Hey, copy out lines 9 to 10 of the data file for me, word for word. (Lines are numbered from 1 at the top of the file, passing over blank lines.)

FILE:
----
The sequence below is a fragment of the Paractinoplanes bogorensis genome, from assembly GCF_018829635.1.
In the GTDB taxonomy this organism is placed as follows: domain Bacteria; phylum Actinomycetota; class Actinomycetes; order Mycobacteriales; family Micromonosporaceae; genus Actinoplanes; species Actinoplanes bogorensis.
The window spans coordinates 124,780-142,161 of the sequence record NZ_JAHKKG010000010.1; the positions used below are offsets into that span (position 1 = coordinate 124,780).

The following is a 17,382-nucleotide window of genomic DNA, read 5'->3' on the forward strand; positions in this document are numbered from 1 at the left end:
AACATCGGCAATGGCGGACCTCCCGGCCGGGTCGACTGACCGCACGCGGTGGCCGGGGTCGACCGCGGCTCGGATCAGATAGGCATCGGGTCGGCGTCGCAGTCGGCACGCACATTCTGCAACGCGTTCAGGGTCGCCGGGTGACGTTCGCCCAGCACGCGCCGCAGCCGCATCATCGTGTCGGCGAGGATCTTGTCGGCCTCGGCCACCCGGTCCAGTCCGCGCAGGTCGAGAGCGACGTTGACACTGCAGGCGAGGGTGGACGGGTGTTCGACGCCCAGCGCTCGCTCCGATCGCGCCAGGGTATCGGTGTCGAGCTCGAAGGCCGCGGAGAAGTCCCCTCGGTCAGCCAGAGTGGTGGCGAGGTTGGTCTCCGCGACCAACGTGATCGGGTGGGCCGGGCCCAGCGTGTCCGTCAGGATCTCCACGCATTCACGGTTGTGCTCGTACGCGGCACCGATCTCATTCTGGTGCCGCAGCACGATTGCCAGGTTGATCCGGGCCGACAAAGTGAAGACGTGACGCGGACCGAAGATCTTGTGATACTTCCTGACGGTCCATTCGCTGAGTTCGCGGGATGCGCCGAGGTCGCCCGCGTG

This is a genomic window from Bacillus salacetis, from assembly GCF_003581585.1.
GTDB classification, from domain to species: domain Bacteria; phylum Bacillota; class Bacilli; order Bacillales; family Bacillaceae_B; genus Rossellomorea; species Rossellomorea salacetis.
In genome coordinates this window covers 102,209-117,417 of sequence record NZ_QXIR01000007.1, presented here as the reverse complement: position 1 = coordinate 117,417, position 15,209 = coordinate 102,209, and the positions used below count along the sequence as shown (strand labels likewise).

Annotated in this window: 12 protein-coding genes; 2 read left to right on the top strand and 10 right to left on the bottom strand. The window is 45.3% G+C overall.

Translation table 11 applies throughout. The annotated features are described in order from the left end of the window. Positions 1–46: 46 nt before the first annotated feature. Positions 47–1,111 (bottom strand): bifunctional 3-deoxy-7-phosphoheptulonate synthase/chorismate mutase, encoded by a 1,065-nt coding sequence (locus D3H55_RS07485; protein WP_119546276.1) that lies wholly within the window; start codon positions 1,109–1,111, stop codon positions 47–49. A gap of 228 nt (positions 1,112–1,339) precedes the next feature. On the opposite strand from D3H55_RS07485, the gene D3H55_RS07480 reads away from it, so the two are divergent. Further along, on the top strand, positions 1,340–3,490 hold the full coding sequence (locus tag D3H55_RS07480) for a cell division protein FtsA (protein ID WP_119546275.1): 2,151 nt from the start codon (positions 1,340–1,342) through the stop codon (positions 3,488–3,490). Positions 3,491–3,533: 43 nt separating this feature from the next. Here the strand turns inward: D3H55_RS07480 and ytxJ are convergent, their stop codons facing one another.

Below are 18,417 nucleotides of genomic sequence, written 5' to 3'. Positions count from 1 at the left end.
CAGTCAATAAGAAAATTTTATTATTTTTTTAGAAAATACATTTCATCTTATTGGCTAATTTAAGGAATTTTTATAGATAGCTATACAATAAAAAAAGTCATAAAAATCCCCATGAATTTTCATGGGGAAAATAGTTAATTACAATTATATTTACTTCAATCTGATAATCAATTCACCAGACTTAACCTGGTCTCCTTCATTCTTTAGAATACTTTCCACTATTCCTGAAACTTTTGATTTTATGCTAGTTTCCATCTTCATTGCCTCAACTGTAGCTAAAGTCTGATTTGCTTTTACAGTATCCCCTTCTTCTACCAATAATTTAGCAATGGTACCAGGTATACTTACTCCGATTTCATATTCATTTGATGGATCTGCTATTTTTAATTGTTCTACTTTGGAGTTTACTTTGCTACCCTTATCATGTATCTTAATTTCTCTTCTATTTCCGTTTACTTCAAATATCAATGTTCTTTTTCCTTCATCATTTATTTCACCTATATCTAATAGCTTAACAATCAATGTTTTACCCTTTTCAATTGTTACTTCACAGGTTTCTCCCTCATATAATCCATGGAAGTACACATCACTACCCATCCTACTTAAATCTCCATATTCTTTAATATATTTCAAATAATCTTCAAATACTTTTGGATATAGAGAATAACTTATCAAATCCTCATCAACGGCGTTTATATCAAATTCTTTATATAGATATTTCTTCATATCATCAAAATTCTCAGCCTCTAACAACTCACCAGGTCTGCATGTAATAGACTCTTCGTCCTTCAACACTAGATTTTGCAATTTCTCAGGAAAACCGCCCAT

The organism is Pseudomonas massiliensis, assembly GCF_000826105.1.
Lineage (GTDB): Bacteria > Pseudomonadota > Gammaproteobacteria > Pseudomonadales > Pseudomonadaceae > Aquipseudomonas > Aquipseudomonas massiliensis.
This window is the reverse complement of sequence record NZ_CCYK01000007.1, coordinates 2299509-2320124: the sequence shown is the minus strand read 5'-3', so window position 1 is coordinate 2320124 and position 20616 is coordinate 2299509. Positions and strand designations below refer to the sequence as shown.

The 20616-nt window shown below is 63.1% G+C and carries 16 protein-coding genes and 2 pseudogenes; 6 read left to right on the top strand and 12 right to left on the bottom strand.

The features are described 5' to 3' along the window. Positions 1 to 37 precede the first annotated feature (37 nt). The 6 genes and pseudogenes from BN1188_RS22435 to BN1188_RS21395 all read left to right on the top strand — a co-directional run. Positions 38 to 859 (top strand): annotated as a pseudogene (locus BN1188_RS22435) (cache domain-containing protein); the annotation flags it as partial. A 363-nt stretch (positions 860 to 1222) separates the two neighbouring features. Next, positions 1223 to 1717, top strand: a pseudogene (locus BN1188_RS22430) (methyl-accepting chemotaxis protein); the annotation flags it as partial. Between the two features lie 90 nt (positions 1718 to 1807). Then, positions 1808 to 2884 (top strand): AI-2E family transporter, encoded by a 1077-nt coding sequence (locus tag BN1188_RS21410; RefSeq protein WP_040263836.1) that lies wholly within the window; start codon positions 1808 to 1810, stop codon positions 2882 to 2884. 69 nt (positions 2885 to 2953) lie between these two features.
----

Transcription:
Annotated in this window: 12 protein-coding genes; 2 read left to right on the top strand and 10 right to left on the bottom strand. The window is 45.3% G+C overall.

Translation table 11 applies throughout. The annotated features are described in order from the left end of the window. Positions 1–46: 46 nt before the first annotated feature. Positions 47–1,111 (bottom strand): bifunctional 3-deoxy-7-phosphoheptulonate synthase/chorismate mutase, encoded by a 1,065-nt coding sequence (locus D3H55_RS07485; protein WP_119546276.1) that lies wholly within the window; start codon positions 1,109–1,111, stop codon positions 47–49. A gap of 228 nt (positions 1,112–1,339) precedes the next feature. On the opposite strand from D3H55_RS07485, the gene D3H55_RS07480 reads away from it, so the two are divergent. Further along, on the top strand, positions 1,340–3,490 hold the full coding sequence (locus tag D3H55_RS07480) for a cell division protein FtsA (protein ID WP_119546275.1): 2,151 nt from the start codon (positions 1,340–1,342) through the stop codon (positions 3,488–3,490). Positions 3,491–3,533: 43 nt separating this feature from the next. Here the strand turns inward: D3H55_RS07480 and ytxJ are convergent, their stop codons facing one another.